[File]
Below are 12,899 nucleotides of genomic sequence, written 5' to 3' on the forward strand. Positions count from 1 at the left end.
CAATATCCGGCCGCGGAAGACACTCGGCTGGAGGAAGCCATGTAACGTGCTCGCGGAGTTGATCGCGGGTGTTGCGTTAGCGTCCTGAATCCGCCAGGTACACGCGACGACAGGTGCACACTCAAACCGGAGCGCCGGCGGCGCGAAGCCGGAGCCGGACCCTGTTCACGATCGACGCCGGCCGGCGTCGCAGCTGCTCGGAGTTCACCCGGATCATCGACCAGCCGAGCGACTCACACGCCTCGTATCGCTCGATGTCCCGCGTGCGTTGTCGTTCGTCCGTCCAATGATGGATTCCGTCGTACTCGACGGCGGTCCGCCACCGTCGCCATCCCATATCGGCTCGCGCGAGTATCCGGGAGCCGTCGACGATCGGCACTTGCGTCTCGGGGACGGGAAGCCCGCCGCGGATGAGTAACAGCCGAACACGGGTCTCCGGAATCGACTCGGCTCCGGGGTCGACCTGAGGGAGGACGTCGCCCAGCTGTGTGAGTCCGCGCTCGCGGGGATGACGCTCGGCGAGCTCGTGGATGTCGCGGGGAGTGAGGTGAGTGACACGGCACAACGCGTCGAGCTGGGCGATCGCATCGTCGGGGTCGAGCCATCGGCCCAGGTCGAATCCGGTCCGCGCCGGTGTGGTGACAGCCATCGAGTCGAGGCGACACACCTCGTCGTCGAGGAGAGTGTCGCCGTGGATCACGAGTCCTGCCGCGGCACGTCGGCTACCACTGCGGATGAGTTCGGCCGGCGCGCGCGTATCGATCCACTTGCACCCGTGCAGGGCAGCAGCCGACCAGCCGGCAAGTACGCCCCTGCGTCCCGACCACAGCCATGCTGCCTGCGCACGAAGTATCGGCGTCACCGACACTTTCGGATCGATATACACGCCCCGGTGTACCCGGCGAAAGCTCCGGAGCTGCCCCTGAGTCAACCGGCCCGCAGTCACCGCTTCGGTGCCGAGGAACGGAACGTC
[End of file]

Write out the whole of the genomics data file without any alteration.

Below are 12,899 nucleotides of genomic sequence, written 5' to 3' on the forward strand. Positions count from 1 at the left end.
CAATATCCGGCCGCGGAAGACACTCGGCTGGAGGAAGCCATGTAACGTGCTCGCGGAGTTGATCGCGGGTGTTGCGTTAGCGTCCTGAATCCGCCAGGTACACGCGACGACAGGTGCACACTCAAACCGGAGCGCCGGCGGCGCGAAGCCGGAGCCGGACCCTGTTCACGATCGACGCCGGCCGGCGTCGCAGCTGCTCGGAGTTCACCCGGATCATCGACCAGCCGAGCGACTCACACGCCTCGTATCGCTCGATGTCCCGCGTGCGTTGTCGTTCGTCCGTCCAATGATGGATTCCGTCGTACTCGACGGCGGTCCGCCACCGTCGCCATCCCATATCGGCTCGCGCGAGTATCCGGGAGCCGTCGACGATCGGCACTTGCGTCTCGGGGACGGGAAGCCCGCCGCGGATGAGTAACAGCCGAACACGGGTCTCCGGAATCGACTCGGCTCCGGGGTCGACCTGAGGGAGGACGTCGCCCAGCTGTGTGAGTCCGCGCTCGCGGGGATGACGCTCGGCGAGCTCGTGGATGTCGCGGGGAGTGAGGTGAGTGACACGGCACAACGCGTCGAGCTGGGCGATCGCATCGTCGGGGTCGAGCCATCGGCCCAGGTCGAATCCGGTCCGCGCCGGTGTGGTGACAGCCATCGAGTCGAGGCGACACACCTCGTCGTCGAGGAGAGTGTCGCCGTGGATCACGAGTCCTGCCGCGGCACGTCGGCTACCACTGCGGATGAGTTCGGCCGGCGCGCGCGTATCGATCCACTTGCACCCGTGCAGGGCAGCAGCCGACCAGCCGGCAAGTACGCCCCTGCGTCCCGACCACAGCCATGCTGCCTGCGCACGAAGTATCGGCGTCACCGACACTTTCGGATCGATATACACGCCCCGGTGTACCCGGCGAAAGCTCCGGAGCTGCCCCTGAGTCAACCGGCCCGCAGTCACCGCTTCGGTGCCGAGGAACGGAACGTC